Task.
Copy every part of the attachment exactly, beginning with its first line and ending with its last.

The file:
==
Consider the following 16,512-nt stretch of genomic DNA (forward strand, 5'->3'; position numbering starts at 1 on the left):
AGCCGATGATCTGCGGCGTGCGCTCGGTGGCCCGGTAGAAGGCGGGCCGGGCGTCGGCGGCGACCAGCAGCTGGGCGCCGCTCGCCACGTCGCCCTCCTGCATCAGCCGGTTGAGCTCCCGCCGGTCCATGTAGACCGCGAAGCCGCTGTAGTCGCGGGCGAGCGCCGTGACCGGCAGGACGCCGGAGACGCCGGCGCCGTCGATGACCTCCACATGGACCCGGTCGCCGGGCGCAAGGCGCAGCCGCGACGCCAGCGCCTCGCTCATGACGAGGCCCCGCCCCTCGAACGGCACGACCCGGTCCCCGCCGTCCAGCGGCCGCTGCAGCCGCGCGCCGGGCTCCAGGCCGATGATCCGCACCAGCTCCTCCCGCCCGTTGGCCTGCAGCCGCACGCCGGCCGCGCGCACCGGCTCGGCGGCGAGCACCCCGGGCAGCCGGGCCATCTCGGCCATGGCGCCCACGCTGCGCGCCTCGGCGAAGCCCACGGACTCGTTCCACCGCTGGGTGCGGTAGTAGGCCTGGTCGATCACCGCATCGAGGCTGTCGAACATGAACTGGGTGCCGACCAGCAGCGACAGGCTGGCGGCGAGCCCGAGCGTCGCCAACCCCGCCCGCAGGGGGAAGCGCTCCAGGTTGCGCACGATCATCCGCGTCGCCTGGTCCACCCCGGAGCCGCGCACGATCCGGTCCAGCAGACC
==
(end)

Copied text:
Consider the following 16,512-nt stretch of genomic DNA (forward strand, 5'->3'; position numbering starts at 1 on the left):
AGCCGATGATCTGCGGCGTGCGCTCGGTGGCCCGGTAGAAGGCGGGCCGGGCGTCGGCGGCGACCAGCAGCTGGGCGCCGCTCGCCACGTCGCCCTCCTGCATCAGCCGGTTGAGCTCCCGCCGGTCCATGTAGACCGCGAAGCCGCTGTAGTCGCGGGCGAGCGCCGTGACCGGCAGGACGCCGGAGACGCCGGCGCCGTCGATGACCTCCACATGGACCCGGTCGCCGGGCGCAAGGCGCAGCCGCGACGCCAGCGCCTCGCTCATGACGAGGCCCCGCCCCTCGAACGGCACGACCCGGTCCCCGCCGTCCAGCGGCCGCTGCAGCCGCGCGCCGGGCTCCAGGCCGATGATCCGCACCAGCTCCTCCCGCCCGTTGGCCTGCAGCCGCACGCCGGCCGCGCGCACCGGCTCGGCGGCGAGCACCCCGGGCAGCCGGGCCATCTCGGCCATGGCGCCCACGCTGCGCGCCTCGGCGAAGCCCACGGACTCGTTCCACCGCTGGGTGCGGTAGTAGGCCTGGTCGATCACCGCATCGAGGCTGTCGAACATGAACTGGGTGCCGACCAGCAGCGACAGGCTGGCGGCGAGCCCGAGCGTCGCCAACCCCGCCCGCAGGGGGAAGCGCTCCAGGTTGCGCACGATCATCCGCGTCGCCTGGTCCACCCCGGAGCCGCGCACGATCCGGTCCAGCAGACC